• HER2 overexpression occurs when multiple copies of the human epidermal growth factor receptor-2 (HER2) gene are present (known as gene amplification). The protein sends signals that increase the growth of breast cancer cells. High levels of HER2 are associated with fast-growing tumors that are more likely to recur. Breast cancers with overexpression of HER2 are likely to respond to treatment with an anti-HER2 agent that prevents HER2 from sending signals.

Genetic Testing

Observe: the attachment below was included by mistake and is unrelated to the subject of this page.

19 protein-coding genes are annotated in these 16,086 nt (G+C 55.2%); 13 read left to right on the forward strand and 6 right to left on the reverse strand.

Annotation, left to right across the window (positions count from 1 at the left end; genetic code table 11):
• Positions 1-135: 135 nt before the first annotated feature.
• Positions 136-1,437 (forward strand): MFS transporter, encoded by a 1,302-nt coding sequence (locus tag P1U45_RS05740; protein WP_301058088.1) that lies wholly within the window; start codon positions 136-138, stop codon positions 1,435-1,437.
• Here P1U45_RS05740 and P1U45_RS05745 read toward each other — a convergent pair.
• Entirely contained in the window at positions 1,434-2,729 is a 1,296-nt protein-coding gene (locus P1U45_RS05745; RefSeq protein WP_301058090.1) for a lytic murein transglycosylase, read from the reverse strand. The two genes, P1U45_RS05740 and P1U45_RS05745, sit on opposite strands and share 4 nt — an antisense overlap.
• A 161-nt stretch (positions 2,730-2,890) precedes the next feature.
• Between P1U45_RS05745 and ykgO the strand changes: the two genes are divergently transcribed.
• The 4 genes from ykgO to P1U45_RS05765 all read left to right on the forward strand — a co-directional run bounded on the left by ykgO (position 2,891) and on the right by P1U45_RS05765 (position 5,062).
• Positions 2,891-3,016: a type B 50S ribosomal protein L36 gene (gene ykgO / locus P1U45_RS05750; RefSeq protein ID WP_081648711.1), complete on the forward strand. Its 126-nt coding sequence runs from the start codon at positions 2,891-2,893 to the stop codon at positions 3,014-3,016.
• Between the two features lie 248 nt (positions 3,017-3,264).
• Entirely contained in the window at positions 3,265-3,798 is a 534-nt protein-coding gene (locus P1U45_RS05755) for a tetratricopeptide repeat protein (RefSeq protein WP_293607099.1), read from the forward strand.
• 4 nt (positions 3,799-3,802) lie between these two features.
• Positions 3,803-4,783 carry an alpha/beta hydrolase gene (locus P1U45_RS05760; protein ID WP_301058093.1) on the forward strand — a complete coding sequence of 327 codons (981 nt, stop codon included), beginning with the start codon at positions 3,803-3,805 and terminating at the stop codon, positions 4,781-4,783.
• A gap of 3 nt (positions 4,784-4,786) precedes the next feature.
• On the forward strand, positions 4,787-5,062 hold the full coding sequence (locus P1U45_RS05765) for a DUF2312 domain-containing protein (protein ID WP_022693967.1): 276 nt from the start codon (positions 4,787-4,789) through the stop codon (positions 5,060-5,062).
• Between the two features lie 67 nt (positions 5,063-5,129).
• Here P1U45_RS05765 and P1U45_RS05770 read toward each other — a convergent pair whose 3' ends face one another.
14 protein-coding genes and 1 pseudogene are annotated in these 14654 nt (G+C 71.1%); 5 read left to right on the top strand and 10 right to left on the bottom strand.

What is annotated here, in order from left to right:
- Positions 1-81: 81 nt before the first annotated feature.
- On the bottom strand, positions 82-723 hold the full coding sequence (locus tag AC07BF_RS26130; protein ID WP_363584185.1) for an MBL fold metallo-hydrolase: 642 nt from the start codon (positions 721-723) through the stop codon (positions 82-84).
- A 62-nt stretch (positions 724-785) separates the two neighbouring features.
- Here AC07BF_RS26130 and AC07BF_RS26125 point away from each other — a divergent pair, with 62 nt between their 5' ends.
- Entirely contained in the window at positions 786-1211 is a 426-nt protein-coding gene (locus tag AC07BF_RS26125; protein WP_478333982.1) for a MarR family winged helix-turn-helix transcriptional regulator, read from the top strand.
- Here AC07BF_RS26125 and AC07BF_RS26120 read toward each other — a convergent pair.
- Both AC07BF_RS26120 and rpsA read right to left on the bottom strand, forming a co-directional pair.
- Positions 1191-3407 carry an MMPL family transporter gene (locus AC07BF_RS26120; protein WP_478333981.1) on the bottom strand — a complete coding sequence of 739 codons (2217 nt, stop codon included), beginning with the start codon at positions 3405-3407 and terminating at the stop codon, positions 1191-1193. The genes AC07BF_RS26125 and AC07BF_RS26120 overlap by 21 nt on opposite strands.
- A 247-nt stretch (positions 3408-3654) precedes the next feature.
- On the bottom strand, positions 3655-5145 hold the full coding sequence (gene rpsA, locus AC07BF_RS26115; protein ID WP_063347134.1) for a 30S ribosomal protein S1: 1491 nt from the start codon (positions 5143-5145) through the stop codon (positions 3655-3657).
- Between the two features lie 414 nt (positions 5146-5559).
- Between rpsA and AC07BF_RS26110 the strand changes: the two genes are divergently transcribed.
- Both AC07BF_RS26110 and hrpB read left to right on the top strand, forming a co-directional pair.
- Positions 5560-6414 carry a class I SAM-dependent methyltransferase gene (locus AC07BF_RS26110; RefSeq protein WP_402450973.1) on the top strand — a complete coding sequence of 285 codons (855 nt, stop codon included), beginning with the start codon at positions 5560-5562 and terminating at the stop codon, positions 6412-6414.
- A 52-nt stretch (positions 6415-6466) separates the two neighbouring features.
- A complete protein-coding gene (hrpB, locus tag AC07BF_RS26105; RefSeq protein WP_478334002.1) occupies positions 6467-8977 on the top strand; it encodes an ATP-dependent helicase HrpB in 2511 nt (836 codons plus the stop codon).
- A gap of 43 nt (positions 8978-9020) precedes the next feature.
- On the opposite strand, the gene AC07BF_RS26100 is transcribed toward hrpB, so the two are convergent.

Genetic testing is an analysis of a person’s genes, proteins and chromosomes and is designed to look for inherited gene abnormalities (changes, alterations or mutations) that may increase the risk of cancer. Genetic testing can be done by analyzing a variety of different tissue samples but is most frequently based upon blood, saliva or swabs from inside of the mouth. After being examined in a laboratory, the results are sent back to your doctor and/or genetic counselor, or may be sent directly to you. Decisions to pursue genetic testing are complicated for emotional, financial and technical reasons. It is, therefore, useful to have a consultation with a trained genetic counselor before, as well as after, undergoing the testing so that the results are interpreted properly. Genetic tests are usually requested by a doctor or other health care provider, but the decision to have genetic testing is a personal one that should be discussed with not only your doctor and genetic counselor, but also your family. There are several strong “indicators” that may encourage you to investigate genetic counseling.